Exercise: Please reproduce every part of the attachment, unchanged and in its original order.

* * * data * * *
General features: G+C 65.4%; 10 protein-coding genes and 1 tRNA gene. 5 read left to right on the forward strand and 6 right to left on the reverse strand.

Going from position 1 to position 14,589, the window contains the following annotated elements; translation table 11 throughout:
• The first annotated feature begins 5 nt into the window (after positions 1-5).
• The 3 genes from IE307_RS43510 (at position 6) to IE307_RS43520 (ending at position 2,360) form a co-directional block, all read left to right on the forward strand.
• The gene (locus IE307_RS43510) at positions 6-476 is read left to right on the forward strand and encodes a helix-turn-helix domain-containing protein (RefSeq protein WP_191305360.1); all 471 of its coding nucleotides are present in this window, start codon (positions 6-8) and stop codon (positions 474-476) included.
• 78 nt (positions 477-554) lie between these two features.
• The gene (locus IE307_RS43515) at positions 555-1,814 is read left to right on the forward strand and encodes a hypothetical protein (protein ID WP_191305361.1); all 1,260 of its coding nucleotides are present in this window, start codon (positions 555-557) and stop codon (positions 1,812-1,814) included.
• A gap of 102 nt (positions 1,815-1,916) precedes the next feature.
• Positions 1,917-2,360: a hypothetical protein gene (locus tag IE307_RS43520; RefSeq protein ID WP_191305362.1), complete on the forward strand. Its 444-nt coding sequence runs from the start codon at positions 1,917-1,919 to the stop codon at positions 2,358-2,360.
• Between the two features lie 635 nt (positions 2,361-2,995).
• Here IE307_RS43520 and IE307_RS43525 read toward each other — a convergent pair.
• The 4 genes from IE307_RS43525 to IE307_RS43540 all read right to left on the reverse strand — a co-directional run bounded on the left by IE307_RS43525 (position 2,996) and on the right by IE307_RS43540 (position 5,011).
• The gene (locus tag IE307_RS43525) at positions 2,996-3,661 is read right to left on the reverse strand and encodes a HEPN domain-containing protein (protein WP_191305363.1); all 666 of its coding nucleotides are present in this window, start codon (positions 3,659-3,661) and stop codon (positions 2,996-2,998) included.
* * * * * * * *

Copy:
General features: G+C 65.4%; 10 protein-coding genes and 1 tRNA gene. 5 read left to right on the forward strand and 6 right to left on the reverse strand.

Going from position 1 to position 14,589, the window contains the following annotated elements; translation table 11 throughout:
• The first annotated feature begins 5 nt into the window (after positions 1-5).
• The 3 genes from IE307_RS43510 (at position 6) to IE307_RS43520 (ending at position 2,360) form a co-directional block, all read left to right on the forward strand.
• The gene (locus IE307_RS43510) at positions 6-476 is read left to right on the forward strand and encodes a helix-turn-helix domain-containing protein (RefSeq protein WP_191305360.1); all 471 of its coding nucleotides are present in this window, start codon (positions 6-8) and stop codon (positions 474-476) included.
• 78 nt (positions 477-554) lie between these two features.
• The gene (locus IE307_RS43515) at positions 555-1,814 is read left to right on the forward strand and encodes a hypothetical protein (protein ID WP_191305361.1); all 1,260 of its coding nucleotides are present in this window, start codon (positions 555-557) and stop codon (positions 1,812-1,814) included.
• A gap of 102 nt (positions 1,815-1,916) precedes the next feature.
• Positions 1,917-2,360: a hypothetical protein gene (locus tag IE307_RS43520; RefSeq protein ID WP_191305362.1), complete on the forward strand. Its 444-nt coding sequence runs from the start codon at positions 1,917-1,919 to the stop codon at positions 2,358-2,360.
• Between the two features lie 635 nt (positions 2,361-2,995).
• Here IE307_RS43520 and IE307_RS43525 read toward each other — a convergent pair.
• The 4 genes from IE307_RS43525 to IE307_RS43540 all read right to left on the reverse strand — a co-directional run bounded on the left by IE307_RS43525 (position 2,996) and on the right by IE307_RS43540 (position 5,011).
• The gene (locus tag IE307_RS43525) at positions 2,996-3,661 is read right to left on the reverse strand and encodes a HEPN domain-containing protein (protein WP_191305363.1); all 666 of its coding nucleotides are present in this window, start codon (positions 3,659-3,661) and stop codon (positions 2,996-2,998) included.